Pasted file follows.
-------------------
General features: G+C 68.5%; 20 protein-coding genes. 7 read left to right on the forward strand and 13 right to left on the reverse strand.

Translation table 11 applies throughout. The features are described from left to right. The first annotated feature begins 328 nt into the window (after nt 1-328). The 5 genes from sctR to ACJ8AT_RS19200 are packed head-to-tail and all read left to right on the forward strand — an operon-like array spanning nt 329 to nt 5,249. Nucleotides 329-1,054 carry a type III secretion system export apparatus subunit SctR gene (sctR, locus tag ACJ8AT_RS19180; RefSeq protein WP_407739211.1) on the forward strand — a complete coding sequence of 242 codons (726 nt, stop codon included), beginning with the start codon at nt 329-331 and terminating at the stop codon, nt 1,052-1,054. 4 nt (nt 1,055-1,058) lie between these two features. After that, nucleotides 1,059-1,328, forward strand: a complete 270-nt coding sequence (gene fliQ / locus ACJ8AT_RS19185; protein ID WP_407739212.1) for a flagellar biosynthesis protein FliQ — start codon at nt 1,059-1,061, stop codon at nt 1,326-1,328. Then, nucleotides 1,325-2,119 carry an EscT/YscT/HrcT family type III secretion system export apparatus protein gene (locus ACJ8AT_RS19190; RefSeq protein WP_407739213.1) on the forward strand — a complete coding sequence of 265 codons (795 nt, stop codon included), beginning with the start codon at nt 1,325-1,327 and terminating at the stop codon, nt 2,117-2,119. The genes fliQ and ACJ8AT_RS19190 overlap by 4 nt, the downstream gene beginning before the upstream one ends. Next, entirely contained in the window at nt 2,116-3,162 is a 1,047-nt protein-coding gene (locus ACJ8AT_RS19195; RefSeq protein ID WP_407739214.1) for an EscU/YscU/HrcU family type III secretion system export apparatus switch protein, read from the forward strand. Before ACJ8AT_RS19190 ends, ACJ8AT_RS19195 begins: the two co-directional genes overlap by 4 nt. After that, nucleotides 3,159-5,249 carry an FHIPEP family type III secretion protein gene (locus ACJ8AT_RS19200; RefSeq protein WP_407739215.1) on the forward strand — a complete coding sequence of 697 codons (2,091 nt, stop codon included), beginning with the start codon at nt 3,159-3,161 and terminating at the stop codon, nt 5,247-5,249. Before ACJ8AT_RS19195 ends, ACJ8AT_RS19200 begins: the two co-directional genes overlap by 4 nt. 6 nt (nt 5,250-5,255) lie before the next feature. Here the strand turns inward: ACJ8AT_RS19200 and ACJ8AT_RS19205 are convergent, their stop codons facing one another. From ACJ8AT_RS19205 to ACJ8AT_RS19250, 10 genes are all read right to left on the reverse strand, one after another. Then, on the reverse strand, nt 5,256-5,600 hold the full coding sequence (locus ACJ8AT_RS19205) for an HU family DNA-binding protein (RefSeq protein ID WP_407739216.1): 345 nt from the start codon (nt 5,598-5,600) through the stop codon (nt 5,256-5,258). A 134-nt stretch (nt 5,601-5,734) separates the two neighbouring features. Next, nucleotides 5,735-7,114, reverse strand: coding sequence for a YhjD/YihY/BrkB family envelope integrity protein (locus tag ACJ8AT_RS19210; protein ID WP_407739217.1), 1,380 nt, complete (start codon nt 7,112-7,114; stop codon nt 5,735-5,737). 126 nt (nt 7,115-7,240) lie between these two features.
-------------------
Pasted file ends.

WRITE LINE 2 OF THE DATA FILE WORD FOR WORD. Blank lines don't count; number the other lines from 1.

Translation table 11 applies throughout. The features are described from left to right. The first annotated feature begins 328 nt into the window (after nt 1-328). The 5 genes from sctR to ACJ8AT_RS19200 are packed head-to-tail and all read left to right on the forward strand — an operon-like array spanning nt 329 to nt 5,249. Nucleotides 329-1,054 carry a type III secretion system export apparatus subunit SctR gene (sctR, locus tag ACJ8AT_RS19180; RefSeq protein WP_407739211.1) on the forward strand — a complete coding sequence of 242 codons (726 nt, stop codon included), beginning with the start codon at nt 329-331 and terminating at the stop codon, nt 1,052-1,054. 4 nt (nt 1,055-1,058) lie between these two features. After that, nucleotides 1,059-1,328, forward strand: a complete 270-nt coding sequence (gene fliQ / locus ACJ8AT_RS19185; protein ID WP_407739212.1) for a flagellar biosynthesis protein FliQ — start codon at nt 1,059-1,061, stop codon at nt 1,326-1,328. Then, nucleotides 1,325-2,119 carry an EscT/YscT/HrcT family type III secretion system export apparatus protein gene (locus ACJ8AT_RS19190; RefSeq protein WP_407739213.1) on the forward strand — a complete coding sequence of 265 codons (795 nt, stop codon included), beginning with the start codon at nt 1,325-1,327 and terminating at the stop codon, nt 2,117-2,119. The genes fliQ and ACJ8AT_RS19190 overlap by 4 nt, the downstream gene beginning before the upstream one ends. Next, entirely contained in the window at nt 2,116-3,162 is a 1,047-nt protein-coding gene (locus ACJ8AT_RS19195; RefSeq protein ID WP_407739214.1) for an EscU/YscU/HrcU family type III secretion system export apparatus switch protein, read from the forward strand. Before ACJ8AT_RS19190 ends, ACJ8AT_RS19195 begins: the two co-directional genes overlap by 4 nt. After that, nucleotides 3,159-5,249 carry an FHIPEP family type III secretion protein gene (locus ACJ8AT_RS19200; RefSeq protein WP_407739215.1) on the forward strand — a complete coding sequence of 697 codons (2,091 nt, stop codon included), beginning with the start codon at nt 3,159-3,161 and terminating at the stop codon, nt 5,247-5,249. Before ACJ8AT_RS19195 ends, ACJ8AT_RS19200 begins: the two co-directional genes overlap by 4 nt. 6 nt (nt 5,250-5,255) lie before the next feature. Here the strand turns inward: ACJ8AT_RS19200 and ACJ8AT_RS19205 are convergent, their stop codons facing one another. From ACJ8AT_RS19205 to ACJ8AT_RS19250, 10 genes are all read right to left on the reverse strand, one after another. Then, on the reverse strand, nt 5,256-5,600 hold the full coding sequence (locus ACJ8AT_RS19205) for an HU family DNA-binding protein (RefSeq protein ID WP_407739216.1): 345 nt from the start codon (nt 5,598-5,600) through the stop codon (nt 5,256-5,258). A 134-nt stretch (nt 5,601-5,734) separates the two neighbouring features. Next, nucleotides 5,735-7,114, reverse strand: coding sequence for a YhjD/YihY/BrkB family envelope integrity protein (locus tag ACJ8AT_RS19210; protein ID WP_407739217.1), 1,380 nt, complete (start codon nt 7,112-7,114; stop codon nt 5,735-5,737). 126 nt (nt 7,115-7,240) lie between these two features.